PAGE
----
30 November 2010
DESPITE the ETA ceasefire announced last September, at least 100 Basque businessmen have received threatening letters demanding payments of up to €800,000, revealed antiterrorist sources. For some business owners and professionals based in the Basque region who received the letters at the end of October it was their eighth demand from the terrorist group.
The letters confirmed official suspicions that although ETA declared that it had eliminated armed action from its independence campaign it still intended to finance itself through extortion, as it did during previous truces.
“Nothing has changed,” claimed Jose Antonio Sarria, president of the Confederation of Navarra Businessmen who confirmed that in September members had received letters, asking payment of the so-called “revolutionary tax.”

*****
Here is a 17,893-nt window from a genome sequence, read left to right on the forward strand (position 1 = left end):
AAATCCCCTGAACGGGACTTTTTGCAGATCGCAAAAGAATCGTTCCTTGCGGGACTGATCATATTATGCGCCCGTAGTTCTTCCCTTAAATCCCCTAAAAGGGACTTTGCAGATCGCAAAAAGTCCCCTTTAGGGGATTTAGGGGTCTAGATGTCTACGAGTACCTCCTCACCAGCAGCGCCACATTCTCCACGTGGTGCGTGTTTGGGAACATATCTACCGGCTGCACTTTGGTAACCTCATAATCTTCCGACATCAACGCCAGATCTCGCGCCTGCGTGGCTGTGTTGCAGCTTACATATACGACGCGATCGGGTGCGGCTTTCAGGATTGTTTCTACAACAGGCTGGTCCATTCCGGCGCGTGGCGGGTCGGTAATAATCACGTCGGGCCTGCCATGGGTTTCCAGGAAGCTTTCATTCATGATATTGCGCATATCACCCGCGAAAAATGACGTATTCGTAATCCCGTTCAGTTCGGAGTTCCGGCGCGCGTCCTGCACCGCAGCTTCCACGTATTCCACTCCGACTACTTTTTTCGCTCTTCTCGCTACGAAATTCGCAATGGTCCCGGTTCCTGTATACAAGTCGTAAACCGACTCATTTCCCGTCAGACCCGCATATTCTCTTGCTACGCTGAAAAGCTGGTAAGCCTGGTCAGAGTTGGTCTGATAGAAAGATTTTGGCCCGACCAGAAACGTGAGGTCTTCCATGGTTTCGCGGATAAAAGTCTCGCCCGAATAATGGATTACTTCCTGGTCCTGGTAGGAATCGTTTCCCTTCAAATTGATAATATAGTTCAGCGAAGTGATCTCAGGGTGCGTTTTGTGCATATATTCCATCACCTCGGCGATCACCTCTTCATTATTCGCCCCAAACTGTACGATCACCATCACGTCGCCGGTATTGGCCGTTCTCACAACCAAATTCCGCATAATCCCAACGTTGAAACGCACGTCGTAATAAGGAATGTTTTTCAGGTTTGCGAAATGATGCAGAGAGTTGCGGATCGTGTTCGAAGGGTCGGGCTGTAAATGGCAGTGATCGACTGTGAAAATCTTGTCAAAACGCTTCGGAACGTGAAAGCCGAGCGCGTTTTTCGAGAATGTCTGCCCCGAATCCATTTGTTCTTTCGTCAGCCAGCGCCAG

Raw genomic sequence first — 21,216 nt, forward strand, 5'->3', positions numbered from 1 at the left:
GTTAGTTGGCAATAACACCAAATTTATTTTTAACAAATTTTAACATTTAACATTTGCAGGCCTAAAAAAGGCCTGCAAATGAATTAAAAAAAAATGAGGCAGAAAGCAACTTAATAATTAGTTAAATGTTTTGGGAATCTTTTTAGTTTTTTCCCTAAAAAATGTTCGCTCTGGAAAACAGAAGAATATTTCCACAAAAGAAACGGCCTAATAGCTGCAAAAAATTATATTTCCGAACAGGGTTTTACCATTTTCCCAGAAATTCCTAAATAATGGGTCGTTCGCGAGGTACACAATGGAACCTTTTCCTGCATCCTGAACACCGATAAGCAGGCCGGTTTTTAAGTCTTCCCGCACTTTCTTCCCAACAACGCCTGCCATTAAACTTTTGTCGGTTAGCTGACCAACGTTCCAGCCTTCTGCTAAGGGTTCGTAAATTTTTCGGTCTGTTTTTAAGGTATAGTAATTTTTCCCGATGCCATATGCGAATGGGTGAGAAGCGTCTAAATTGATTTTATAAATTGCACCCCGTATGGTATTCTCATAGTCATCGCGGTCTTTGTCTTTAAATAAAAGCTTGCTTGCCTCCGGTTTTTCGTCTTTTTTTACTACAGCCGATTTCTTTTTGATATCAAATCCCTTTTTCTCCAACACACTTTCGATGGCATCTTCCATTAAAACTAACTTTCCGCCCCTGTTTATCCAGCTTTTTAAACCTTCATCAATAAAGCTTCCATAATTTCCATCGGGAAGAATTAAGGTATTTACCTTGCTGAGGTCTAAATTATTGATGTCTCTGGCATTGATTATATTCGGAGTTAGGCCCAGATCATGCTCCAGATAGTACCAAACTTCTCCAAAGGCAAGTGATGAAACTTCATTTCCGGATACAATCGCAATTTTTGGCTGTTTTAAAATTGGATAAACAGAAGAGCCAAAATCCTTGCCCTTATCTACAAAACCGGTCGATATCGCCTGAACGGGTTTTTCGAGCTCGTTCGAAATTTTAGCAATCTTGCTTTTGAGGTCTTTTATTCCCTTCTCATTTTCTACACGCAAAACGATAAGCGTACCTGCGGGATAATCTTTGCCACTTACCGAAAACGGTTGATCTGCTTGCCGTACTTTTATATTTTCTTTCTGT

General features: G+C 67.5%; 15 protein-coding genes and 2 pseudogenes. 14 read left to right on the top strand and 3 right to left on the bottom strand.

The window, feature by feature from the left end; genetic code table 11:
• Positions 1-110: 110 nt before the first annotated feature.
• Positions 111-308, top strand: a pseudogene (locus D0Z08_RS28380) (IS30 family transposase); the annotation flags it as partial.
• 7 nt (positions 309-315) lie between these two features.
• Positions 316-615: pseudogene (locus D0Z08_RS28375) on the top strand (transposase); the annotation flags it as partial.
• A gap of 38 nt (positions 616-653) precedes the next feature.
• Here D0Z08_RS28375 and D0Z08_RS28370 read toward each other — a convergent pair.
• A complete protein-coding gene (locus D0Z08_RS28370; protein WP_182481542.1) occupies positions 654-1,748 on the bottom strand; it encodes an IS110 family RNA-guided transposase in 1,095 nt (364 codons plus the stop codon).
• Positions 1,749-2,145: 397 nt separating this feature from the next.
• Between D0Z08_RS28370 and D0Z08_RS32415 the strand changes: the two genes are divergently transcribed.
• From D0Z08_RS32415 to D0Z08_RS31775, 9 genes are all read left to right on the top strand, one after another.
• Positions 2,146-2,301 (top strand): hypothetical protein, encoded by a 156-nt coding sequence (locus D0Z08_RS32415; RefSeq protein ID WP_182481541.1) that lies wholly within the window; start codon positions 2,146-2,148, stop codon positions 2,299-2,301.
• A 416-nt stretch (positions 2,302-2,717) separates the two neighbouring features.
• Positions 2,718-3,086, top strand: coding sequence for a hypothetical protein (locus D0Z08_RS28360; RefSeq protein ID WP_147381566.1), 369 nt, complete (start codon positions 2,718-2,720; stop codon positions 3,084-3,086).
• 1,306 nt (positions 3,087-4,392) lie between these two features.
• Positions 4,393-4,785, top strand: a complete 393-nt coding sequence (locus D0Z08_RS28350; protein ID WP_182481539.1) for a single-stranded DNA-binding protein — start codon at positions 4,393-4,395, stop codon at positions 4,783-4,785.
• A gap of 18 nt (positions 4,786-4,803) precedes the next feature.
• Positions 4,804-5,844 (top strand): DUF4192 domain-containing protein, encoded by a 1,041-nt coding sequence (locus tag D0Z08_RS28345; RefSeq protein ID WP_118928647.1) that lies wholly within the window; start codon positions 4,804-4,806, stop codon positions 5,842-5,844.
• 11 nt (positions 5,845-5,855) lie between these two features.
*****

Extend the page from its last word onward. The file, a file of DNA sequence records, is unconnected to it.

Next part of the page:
The terrorists appear to need a rapid boost to their income because only a few days later, Vizcaya businessmen received letters with demands that in some cases rose to €800,000.
Some letters asked for €100,000 or €400,000, an amount that had already been stipulated in some of the “revolutionary tax” demands sent in April, May and August this year, but this had now been doubled.
In many cases what ETA asked for and the economic possibilities of the targeted businesses was clearly disproportionate. It seemed as though the group did not have reliable information, with hefty sums demanded from small concerns and lesser amounts asked of bigger firms, said antiterrorist experts.
The letters, all with Alava postmarks and written in strong and intimidating language, demonstrated that ETA whatever its future aims, it still meant to continue to provide itself with funds, police believe.